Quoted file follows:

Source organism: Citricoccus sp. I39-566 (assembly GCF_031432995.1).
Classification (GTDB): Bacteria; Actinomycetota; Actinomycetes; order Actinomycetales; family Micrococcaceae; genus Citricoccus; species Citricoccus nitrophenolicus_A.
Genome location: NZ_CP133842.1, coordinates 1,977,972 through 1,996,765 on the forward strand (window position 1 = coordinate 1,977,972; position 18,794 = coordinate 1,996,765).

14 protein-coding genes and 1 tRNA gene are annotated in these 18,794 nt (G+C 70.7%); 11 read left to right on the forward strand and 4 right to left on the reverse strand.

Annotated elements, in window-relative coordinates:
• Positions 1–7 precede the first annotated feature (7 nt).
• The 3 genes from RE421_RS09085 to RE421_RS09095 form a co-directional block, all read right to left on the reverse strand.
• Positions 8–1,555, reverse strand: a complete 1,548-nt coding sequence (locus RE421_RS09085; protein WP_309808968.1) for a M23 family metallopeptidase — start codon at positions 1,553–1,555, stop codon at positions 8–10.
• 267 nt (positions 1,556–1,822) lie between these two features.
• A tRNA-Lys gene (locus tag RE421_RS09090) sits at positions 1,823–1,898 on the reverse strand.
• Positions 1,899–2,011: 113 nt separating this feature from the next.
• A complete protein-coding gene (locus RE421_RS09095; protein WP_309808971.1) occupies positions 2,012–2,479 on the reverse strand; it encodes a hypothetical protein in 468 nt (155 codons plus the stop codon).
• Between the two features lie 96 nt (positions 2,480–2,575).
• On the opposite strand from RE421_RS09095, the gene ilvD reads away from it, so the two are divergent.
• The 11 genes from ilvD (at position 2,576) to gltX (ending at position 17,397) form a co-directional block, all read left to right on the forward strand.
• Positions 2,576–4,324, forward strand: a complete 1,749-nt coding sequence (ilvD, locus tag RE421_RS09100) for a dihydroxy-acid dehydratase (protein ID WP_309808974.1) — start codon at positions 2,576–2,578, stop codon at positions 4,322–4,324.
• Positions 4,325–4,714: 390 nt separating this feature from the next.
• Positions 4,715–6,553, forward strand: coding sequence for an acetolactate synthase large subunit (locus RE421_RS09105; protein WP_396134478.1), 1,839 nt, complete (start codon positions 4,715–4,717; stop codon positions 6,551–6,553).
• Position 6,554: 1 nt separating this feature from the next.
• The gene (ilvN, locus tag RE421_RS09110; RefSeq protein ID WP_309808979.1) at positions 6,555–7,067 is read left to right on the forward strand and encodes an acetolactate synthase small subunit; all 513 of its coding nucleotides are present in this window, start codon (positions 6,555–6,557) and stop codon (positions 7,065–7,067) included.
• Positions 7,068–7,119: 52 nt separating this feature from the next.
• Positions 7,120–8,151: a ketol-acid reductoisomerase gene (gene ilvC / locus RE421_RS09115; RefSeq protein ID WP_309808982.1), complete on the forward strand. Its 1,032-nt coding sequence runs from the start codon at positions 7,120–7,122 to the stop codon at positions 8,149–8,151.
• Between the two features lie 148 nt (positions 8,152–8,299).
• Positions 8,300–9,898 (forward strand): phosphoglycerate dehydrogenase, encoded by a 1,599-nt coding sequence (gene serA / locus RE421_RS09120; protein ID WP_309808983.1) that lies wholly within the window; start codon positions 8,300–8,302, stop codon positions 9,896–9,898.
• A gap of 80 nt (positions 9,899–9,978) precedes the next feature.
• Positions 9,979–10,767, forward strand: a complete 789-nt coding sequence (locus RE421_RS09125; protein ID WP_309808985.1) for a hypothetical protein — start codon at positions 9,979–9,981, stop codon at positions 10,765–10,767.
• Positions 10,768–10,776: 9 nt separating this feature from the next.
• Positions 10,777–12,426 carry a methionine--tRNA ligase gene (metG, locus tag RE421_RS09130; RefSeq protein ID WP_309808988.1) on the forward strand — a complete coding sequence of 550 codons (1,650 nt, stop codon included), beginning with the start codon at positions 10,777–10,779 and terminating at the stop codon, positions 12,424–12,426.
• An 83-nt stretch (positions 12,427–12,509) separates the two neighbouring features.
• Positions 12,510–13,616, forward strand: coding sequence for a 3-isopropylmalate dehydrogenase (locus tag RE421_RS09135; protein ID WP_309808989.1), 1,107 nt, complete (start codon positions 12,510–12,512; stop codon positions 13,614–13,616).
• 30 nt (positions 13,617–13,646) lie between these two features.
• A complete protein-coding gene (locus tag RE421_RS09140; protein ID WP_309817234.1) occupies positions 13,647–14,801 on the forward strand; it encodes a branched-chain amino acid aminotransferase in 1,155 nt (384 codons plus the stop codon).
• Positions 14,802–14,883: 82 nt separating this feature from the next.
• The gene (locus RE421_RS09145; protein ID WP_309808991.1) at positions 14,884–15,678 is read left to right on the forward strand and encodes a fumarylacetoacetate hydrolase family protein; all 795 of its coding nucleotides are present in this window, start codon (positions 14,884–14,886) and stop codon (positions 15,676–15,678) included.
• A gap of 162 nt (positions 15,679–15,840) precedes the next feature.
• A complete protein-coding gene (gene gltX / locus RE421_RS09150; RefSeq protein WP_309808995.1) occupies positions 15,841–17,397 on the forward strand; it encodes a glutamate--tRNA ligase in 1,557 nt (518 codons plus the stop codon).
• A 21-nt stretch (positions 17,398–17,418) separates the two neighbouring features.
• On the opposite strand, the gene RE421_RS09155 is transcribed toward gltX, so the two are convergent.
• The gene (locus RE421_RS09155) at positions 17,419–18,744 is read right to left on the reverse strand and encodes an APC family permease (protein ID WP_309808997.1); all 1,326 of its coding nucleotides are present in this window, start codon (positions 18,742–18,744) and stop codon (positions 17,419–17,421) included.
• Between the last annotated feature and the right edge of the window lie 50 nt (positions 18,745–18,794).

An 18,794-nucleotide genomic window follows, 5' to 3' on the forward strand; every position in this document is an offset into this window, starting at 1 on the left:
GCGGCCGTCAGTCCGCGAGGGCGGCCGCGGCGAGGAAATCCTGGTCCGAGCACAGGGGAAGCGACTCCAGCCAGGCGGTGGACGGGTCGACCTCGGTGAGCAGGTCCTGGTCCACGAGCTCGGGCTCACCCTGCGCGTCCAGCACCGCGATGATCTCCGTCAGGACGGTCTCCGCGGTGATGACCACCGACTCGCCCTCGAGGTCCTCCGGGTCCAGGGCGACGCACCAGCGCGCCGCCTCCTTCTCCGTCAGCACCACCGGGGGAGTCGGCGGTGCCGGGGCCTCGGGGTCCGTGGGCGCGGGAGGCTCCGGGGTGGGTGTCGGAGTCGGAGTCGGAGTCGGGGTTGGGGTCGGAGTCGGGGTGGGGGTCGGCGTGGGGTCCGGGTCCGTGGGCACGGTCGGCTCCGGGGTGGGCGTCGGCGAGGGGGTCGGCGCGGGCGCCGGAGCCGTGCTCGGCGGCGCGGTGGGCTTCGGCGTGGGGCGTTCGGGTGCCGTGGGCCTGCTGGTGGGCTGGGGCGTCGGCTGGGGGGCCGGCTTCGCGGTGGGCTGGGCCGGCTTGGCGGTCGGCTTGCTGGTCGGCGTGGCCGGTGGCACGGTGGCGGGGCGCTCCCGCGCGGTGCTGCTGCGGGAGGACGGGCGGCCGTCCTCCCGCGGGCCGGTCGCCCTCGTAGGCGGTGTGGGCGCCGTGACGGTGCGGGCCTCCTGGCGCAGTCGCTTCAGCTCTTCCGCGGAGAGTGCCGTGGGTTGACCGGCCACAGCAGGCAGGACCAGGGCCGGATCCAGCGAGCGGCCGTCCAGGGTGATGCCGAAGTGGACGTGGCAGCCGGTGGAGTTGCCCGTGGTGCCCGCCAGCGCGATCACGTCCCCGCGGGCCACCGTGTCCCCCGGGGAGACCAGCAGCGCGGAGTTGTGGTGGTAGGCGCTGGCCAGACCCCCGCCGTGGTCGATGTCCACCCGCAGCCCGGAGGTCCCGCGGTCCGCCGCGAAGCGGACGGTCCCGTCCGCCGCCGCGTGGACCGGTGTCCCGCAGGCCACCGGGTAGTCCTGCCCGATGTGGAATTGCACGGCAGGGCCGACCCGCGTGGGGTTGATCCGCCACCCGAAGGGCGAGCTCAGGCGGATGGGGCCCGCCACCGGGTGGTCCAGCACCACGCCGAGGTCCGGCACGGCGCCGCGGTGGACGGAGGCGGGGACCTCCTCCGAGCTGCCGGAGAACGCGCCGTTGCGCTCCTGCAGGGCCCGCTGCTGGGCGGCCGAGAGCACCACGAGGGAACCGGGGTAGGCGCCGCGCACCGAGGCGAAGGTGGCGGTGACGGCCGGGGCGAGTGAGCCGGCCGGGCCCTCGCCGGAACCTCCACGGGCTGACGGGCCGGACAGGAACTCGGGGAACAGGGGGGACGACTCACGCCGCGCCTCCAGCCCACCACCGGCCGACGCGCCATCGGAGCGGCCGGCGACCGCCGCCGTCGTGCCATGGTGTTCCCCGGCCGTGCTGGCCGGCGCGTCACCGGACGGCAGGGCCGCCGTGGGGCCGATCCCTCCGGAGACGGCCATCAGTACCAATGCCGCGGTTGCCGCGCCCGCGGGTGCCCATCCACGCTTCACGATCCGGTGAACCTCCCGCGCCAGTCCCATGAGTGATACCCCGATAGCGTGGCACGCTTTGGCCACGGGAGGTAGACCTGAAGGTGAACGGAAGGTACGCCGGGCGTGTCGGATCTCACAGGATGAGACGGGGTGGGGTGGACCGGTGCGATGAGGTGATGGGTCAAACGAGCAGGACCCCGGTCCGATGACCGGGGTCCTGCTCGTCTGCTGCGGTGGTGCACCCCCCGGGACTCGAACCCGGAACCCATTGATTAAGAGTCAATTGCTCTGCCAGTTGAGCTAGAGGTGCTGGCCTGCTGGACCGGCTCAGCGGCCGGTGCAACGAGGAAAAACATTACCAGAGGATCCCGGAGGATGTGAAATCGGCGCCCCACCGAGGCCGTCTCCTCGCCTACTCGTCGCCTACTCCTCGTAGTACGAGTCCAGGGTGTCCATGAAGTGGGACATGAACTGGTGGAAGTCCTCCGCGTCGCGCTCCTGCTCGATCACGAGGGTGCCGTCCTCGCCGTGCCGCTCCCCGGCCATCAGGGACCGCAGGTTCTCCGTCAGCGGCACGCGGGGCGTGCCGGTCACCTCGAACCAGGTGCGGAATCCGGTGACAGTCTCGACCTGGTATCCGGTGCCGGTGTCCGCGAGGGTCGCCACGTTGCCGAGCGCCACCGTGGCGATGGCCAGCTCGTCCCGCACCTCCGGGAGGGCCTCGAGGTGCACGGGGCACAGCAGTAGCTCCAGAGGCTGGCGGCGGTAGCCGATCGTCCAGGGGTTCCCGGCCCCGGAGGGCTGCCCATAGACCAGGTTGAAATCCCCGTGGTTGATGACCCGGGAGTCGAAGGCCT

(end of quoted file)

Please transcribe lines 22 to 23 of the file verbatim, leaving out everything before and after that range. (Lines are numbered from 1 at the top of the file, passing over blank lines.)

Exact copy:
• Positions 7,120–8,151: a ketol-acid reductoisomerase gene (gene ilvC / locus RE421_RS09115; RefSeq protein ID WP_309808982.1), complete on the forward strand. Its 1,032-nt coding sequence runs from the start codon at positions 7,120–7,122 to the stop codon at positions 8,149–8,151.
• Between the two features lie 148 nt (positions 8,152–8,299).